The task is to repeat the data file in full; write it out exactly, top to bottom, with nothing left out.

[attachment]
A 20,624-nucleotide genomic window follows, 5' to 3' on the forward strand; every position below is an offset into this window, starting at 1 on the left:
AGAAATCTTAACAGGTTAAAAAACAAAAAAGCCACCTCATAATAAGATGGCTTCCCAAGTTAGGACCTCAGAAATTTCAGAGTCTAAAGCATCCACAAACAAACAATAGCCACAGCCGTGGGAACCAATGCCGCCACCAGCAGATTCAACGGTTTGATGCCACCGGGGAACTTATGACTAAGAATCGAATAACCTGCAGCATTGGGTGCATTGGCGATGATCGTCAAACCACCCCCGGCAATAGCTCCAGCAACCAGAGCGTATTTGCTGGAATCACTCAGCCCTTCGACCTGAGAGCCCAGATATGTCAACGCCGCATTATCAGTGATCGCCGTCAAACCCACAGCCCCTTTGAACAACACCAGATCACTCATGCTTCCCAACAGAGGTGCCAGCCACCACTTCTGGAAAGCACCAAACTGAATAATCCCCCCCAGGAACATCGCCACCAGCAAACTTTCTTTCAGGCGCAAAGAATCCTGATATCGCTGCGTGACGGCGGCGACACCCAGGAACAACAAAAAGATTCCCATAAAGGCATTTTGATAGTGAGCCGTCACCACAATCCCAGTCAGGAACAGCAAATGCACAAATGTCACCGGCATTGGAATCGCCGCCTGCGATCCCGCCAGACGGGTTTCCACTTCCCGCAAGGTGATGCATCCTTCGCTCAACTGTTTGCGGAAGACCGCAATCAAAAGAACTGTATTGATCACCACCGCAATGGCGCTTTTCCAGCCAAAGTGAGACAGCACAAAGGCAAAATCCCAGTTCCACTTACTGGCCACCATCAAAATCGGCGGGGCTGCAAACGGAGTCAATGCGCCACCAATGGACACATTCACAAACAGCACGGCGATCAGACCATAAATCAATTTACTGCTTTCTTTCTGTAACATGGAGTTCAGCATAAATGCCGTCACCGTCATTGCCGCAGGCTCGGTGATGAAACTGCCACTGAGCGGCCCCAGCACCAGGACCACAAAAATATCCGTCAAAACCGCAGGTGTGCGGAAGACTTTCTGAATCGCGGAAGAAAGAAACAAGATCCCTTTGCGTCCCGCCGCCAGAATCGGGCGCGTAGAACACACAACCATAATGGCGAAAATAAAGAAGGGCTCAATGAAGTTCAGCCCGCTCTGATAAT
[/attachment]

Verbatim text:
A 20,624-nucleotide genomic window follows, 5' to 3' on the forward strand; every position below is an offset into this window, starting at 1 on the left:
AGAAATCTTAACAGGTTAAAAAACAAAAAAGCCACCTCATAATAAGATGGCTTCCCAAGTTAGGACCTCAGAAATTTCAGAGTCTAAAGCATCCACAAACAAACAATAGCCACAGCCGTGGGAACCAATGCCGCCACCAGCAGATTCAACGGTTTGATGCCACCGGGGAACTTATGACTAAGAATCGAATAACCTGCAGCATTGGGTGCATTGGCGATGATCGTCAAACCACCCCCGGCAATAGCTCCAGCAACCAGAGCGTATTTGCTGGAATCACTCAGCCCTTCGACCTGAGAGCCCAGATATGTCAACGCCGCATTATCAGTGATCGCCGTCAAACCCACAGCCCCTTTGAACAACACCAGATCACTCATGCTTCCCAACAGAGGTGCCAGCCACCACTTCTGGAAAGCACCAAACTGAATAATCCCCCCCAGGAACATCGCCACCAGCAAACTTTCTTTCAGGCGCAAAGAATCCTGATATCGCTGCGTGACGGCGGCGACACCCAGGAACAACAAAAAGATTCCCATAAAGGCATTTTGATAGTGAGCCGTCACCACAATCCCAGTCAGGAACAGCAAATGCACAAATGTCACCGGCATTGGAATCGCCGCCTGCGATCCCGCCAGACGGGTTTCCACTTCCCGCAAGGTGATGCATCCTTCGCTCAACTGTTTGCGGAAGACCGCAATCAAAAGAACTGTATTGATCACCACCGCAATGGCGCTTTTCCAGCCAAAGTGAGACAGCACAAAGGCAAAATCCCAGTTCCACTTACTGGCCACCATCAAAATCGGCGGGGCTGCAAACGGAGTCAATGCGCCACCAATGGACACATTCACAAACAGCACGGCGATCAGACCATAAATCAATTTACTGCTTTCTTTCTGTAACATGGAGTTCAGCATAAATGCCGTCACCGTCATTGCCGCAGGCTCGGTGATGAAACTGCCACTGAGCGGCCCCAGCACCAGGACCACAAAAATATCCGTCAAAACCGCAGGTGTGCGGAAGACTTTCTGAATCGCGGAAGAAAGAAACAAGATCCCTTTGCGTCCCGCCGCCAGAATCGGGCGCGTAGAACACACAACCATAATGGCGAAAATAAAGAAGGGCTCAATGAAGTTCAGCCCGCTCTGATAAT